The Partisans – 1981-84
Released 20 March 2020
46 track boxset which houses their self-titled No Future debut LP, the half live, half studio follow up The Time Was Right and a rarities disc. LTW’s Ian Canty bears witness to the teenage Welsh wizards of 1980s punk.
If I cast my mind back to the early 80s I think it was Paul Weller who remarked that the then-current punk upsurge all seemed to be made up of people in their mid twenties. I wonder if he ever heard of the Partisans? Forming in Bridgend whilst the band members were still attending school, the original five piece line up eventually gave way when early participants singer Phil Stanton and bass player Mark Parsons left. Rob “Spike” Harrington took over on the mic and drummer Mark “Shark” Harris and guitarist Andy Lealand were joined by new bass player Louise Wright.
Evidently there were no hard feelings on Stanton’s part as he mailed the band’s first demo tape to the No Future label, who at the time were actively seeking new punk bands. The contents must have pleased Chris Berry et al as two of the tracks Police Story (not the Black Flag song of the same name) and Killing Machine were rushed out straight from the tape as the imprint’s second single. A Top Five hit on the Independent charts, Police Story also found a place on the popular Punk And Disorderly album, which surveyed the punk upswing of fortunes. A great, hyperactive song with a lyric which rallied against the constabulary’s methods, it was quickly followed by two exciting tunes Arms Race and No U Turns on the Carry On Oi! album and the even better 17 Years Of Hell single.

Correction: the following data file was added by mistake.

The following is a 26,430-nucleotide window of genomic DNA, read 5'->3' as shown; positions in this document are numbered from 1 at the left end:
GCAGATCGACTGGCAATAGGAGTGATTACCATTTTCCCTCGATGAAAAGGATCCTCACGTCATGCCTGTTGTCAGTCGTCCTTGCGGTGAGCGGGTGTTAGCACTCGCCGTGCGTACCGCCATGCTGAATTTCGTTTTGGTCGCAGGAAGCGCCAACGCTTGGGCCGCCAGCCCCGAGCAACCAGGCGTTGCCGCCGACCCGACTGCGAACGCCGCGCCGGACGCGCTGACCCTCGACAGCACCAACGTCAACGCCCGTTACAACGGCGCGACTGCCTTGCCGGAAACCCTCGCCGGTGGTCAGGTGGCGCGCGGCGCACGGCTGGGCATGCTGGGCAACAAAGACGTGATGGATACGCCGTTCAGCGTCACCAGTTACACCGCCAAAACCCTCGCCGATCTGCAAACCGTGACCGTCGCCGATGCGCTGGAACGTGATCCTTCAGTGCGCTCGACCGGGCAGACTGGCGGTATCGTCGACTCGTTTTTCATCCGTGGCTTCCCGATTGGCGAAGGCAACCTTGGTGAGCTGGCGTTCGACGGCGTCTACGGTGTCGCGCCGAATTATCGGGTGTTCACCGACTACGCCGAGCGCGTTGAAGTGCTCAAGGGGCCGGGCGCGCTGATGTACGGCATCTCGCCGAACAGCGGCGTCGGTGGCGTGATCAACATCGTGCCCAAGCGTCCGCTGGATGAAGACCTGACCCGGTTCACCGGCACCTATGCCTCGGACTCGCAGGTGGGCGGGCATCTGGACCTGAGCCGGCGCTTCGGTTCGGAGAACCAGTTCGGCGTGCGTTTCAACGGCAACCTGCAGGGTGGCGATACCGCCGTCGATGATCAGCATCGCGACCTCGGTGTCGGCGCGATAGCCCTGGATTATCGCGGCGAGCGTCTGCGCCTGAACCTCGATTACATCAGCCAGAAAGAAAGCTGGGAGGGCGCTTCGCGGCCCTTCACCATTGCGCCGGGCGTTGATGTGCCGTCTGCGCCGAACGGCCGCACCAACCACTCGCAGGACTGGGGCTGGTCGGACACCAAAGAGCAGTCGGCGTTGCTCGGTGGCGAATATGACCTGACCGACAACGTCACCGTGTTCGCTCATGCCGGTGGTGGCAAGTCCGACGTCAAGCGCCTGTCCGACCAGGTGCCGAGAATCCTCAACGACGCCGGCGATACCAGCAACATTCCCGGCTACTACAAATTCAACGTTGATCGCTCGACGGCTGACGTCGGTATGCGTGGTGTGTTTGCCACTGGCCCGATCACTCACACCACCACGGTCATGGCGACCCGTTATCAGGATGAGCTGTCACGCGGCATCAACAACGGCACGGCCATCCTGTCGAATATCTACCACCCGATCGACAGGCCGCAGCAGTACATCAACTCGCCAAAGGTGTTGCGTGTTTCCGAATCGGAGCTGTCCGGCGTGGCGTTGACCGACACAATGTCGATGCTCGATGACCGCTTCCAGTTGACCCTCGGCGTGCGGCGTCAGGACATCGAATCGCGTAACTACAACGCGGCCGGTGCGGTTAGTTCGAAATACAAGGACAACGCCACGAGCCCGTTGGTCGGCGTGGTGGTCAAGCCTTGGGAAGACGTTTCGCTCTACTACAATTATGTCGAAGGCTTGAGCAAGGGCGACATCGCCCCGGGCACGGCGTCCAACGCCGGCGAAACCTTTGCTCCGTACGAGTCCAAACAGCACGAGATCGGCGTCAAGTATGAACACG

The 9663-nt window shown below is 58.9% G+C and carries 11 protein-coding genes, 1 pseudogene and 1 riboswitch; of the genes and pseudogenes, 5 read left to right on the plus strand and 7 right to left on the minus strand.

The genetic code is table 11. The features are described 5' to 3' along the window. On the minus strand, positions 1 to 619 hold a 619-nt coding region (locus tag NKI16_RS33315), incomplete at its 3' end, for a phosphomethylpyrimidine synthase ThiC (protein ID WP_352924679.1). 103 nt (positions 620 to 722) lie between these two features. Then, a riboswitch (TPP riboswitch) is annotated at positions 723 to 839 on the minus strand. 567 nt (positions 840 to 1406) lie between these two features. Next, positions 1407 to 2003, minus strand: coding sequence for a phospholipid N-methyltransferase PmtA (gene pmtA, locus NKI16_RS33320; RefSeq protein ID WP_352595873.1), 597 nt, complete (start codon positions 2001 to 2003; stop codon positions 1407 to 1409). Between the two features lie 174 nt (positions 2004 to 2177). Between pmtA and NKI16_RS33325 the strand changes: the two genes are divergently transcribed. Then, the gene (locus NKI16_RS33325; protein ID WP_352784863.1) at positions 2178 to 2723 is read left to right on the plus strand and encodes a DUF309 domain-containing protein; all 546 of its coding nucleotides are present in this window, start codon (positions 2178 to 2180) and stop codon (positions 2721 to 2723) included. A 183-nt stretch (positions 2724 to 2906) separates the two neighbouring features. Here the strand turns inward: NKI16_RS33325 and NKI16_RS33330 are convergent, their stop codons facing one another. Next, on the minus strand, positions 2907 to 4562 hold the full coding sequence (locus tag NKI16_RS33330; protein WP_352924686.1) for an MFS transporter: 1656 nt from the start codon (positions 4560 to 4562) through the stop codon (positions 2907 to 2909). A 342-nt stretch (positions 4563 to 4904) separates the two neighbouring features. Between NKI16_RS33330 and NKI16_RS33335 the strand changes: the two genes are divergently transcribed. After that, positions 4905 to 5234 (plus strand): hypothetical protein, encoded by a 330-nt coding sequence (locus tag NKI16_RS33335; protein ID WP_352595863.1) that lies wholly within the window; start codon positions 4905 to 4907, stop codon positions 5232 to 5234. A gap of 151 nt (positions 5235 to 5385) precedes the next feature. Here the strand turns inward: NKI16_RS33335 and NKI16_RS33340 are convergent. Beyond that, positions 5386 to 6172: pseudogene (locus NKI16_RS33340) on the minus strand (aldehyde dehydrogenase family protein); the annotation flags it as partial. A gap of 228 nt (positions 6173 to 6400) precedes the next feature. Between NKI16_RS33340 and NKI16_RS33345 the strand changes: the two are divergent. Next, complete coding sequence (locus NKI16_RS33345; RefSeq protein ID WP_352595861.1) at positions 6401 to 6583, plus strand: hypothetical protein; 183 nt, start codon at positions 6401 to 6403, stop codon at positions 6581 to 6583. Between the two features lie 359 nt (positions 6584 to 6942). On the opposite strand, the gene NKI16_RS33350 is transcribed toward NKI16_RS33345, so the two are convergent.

This 7 inch got within a hare’s breath of the top of the Indie charts and to the outside world the band looked to be thriving. This appearance was deceptive, as the band split just before they were due to record their debut album. No Future held the contract the band had signed over them and reluctantly they bashed out their self-titled debut LP in mere 24 hours. It’s the record that makes up disc one of this new set and in many ways this is an archetypal punk debut album. Full of teenage rage (actually played by teenagers for once too) and raucous musical mayhem, it is perfect really. They recut 17 Years From Hell and their Carry On Oi! tracks No U Turns and Arms Race, but apart from that all the songs were originals drawn from the Partisans’ live setlist.